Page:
Next, check the battery holders for any corrosion. Clean the holders with contact cleaner if needed.
Using the contact cleaner, spray the main part of the rotary switch to clean any corrosion on the switch contacts. Turn the switch back and forth 10 to 20 times. Blow off the switch with the canned air. Repeat the process one more time.
Check for other corrosion on the circuit board, especially on the ends of the wide ribbon cable that connects the main circuit board and the front panel. If there is any corrosion, spray with contact cleaner and clean with a brush or cloth.
Tighten any of the cable connectors on the back panel with a wrench.
Reinstall the batteries and the top of the box. Turn the power switch to low, medium and high. You should get a clicking sound an all three positions. If you do not, rotate the switch 10 to 20 times to see if that cleans off any corrosion and improves the clicking.
This model has digital circuitry and components and therefore doesn’t require as much maintenance.
Check the 2 AA batteries to make sure they are 1.5+ volts each. Also check the battery clips to make sure they are not rusted or corroded. Turn the unit on to make sure you can switch between all three positions.
Remove the screws and the bottom panel.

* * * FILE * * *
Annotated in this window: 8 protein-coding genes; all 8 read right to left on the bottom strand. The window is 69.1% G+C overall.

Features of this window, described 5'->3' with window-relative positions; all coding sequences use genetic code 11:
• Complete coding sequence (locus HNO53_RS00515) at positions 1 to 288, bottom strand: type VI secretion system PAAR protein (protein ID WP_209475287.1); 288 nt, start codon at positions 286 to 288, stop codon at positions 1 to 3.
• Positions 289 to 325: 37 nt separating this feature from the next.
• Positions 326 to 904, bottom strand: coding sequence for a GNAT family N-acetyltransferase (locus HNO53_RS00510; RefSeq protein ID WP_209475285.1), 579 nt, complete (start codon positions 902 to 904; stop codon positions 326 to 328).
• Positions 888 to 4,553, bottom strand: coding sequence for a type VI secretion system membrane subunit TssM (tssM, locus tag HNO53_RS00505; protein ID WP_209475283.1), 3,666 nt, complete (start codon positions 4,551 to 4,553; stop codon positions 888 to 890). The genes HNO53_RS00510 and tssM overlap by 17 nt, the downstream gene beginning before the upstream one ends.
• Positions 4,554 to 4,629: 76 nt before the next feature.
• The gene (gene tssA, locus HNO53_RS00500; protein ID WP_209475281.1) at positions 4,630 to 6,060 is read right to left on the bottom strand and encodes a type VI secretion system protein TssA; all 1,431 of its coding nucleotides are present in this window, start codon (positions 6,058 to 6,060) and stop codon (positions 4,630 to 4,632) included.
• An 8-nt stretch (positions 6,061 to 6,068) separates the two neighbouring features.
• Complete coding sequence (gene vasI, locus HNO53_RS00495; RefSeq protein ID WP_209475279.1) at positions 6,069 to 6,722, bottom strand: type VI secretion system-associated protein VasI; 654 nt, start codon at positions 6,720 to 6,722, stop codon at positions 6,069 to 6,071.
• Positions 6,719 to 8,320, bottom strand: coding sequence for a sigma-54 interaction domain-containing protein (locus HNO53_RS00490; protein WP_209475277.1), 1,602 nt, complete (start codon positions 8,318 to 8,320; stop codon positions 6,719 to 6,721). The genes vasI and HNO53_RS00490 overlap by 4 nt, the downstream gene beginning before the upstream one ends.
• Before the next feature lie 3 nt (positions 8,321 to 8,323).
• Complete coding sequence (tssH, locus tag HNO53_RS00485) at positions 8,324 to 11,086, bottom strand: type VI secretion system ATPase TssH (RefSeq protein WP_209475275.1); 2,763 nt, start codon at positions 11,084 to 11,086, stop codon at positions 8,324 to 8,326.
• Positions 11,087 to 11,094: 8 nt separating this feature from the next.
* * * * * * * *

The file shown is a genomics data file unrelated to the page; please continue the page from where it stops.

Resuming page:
Check the batteries, battery holders, and clips. The battery holders and clips should not have any rust or corrosion on the springs or contacts. If they do, you can try to clean the corrosion but it is best to replace the battery holders. These are standard 8 pack AA battery holders. If you cannot find them locally give us a call, we have them in-stock.
With the batteries reinstalled in the holders, use a volt meter to measure the voltage. Each battery pack should measure 12.5+ volts DC for each pack.
For the LT2100 and LT2200 models, remove the white plastic divider and examine the circuit board for any corrosion. Clean any corrosion with the contact cleaner and a brush or air duster.
Reconnect and replace the battery packs into the booster box.
Next we will check the output voltage of the booster. Turn on the SPU and the booster by using the stitch or button on the top of the booster. (If you have a LT2100 model you will need to plug in the long booster cable before turning the unit on.) Using a volt meter set on AC current, place the meter leads in the two small plugs on the top of the booster. These are the red and black plugs where the float and ground wire connect. You should measure between 10 and 12 volts AC. If you do not get this voltage reading give us a call and our repair technician can help determine the problem.
A video explanation of this process is also available on YouTube. It features a LeakTrac 2100, but much of the process is still applicable for newer versions. Part One covers the Booster Box and SPU and Part Two covers all of the cables and the Probe.
If you run into any issues as you’re performing the tune up don’t hesitate to give us a call! We’re happy to trouble shoot with you over the phone.